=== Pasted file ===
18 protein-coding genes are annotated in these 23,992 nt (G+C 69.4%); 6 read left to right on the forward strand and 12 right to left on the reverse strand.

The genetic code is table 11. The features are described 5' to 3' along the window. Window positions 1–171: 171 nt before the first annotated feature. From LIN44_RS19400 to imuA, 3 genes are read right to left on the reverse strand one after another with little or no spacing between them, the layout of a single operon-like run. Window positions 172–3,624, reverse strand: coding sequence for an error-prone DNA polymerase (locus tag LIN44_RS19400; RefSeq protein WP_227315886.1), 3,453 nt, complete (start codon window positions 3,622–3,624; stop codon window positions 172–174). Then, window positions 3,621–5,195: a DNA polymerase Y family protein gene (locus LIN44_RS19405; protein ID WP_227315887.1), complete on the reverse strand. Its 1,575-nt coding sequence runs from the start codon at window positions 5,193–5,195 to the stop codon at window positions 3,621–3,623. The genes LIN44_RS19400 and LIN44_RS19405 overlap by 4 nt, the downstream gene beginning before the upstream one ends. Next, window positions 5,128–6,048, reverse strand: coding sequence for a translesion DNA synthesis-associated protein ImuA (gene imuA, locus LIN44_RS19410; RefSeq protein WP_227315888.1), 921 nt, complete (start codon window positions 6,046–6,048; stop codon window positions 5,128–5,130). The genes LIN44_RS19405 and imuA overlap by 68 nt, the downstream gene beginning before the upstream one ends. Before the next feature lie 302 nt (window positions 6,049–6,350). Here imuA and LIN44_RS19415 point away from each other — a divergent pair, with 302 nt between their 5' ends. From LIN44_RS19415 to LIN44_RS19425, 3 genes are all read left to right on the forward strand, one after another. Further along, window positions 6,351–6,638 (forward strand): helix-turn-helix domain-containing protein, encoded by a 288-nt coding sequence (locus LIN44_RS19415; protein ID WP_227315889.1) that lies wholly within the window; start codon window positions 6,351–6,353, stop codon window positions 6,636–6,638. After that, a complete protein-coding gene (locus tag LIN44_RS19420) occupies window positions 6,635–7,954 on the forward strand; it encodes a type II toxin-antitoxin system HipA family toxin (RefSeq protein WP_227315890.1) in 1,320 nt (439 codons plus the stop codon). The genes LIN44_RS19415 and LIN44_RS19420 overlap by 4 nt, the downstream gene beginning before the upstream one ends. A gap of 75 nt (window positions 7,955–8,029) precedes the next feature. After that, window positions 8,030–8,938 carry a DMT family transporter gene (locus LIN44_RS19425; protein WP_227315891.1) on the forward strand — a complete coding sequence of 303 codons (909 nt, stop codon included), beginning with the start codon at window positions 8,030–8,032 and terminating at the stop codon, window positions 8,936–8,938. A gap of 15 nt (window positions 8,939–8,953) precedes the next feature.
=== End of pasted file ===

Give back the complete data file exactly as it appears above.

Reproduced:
18 protein-coding genes are annotated in these 23,992 nt (G+C 69.4%); 6 read left to right on the forward strand and 12 right to left on the reverse strand.

The genetic code is table 11. The features are described 5' to 3' along the window. Window positions 1–171: 171 nt before the first annotated feature. From LIN44_RS19400 to imuA, 3 genes are read right to left on the reverse strand one after another with little or no spacing between them, the layout of a single operon-like run. Window positions 172–3,624, reverse strand: coding sequence for an error-prone DNA polymerase (locus tag LIN44_RS19400; RefSeq protein WP_227315886.1), 3,453 nt, complete (start codon window positions 3,622–3,624; stop codon window positions 172–174). Then, window positions 3,621–5,195: a DNA polymerase Y family protein gene (locus LIN44_RS19405; protein ID WP_227315887.1), complete on the reverse strand. Its 1,575-nt coding sequence runs from the start codon at window positions 5,193–5,195 to the stop codon at window positions 3,621–3,623. The genes LIN44_RS19400 and LIN44_RS19405 overlap by 4 nt, the downstream gene beginning before the upstream one ends. Next, window positions 5,128–6,048, reverse strand: coding sequence for a translesion DNA synthesis-associated protein ImuA (gene imuA, locus LIN44_RS19410; RefSeq protein WP_227315888.1), 921 nt, complete (start codon window positions 6,046–6,048; stop codon window positions 5,128–5,130). The genes LIN44_RS19405 and imuA overlap by 68 nt, the downstream gene beginning before the upstream one ends. Before the next feature lie 302 nt (window positions 6,049–6,350). Here imuA and LIN44_RS19415 point away from each other — a divergent pair, with 302 nt between their 5' ends. From LIN44_RS19415 to LIN44_RS19425, 3 genes are all read left to right on the forward strand, one after another. Further along, window positions 6,351–6,638 (forward strand): helix-turn-helix domain-containing protein, encoded by a 288-nt coding sequence (locus LIN44_RS19415; protein ID WP_227315889.1) that lies wholly within the window; start codon window positions 6,351–6,353, stop codon window positions 6,636–6,638. After that, a complete protein-coding gene (locus tag LIN44_RS19420) occupies window positions 6,635–7,954 on the forward strand; it encodes a type II toxin-antitoxin system HipA family toxin (RefSeq protein WP_227315890.1) in 1,320 nt (439 codons plus the stop codon). The genes LIN44_RS19415 and LIN44_RS19420 overlap by 4 nt, the downstream gene beginning before the upstream one ends. A gap of 75 nt (window positions 7,955–8,029) precedes the next feature. After that, window positions 8,030–8,938 carry a DMT family transporter gene (locus LIN44_RS19425; protein WP_227315891.1) on the forward strand — a complete coding sequence of 303 codons (909 nt, stop codon included), beginning with the start codon at window positions 8,030–8,032 and terminating at the stop codon, window positions 8,936–8,938. A gap of 15 nt (window positions 8,939–8,953) precedes the next feature.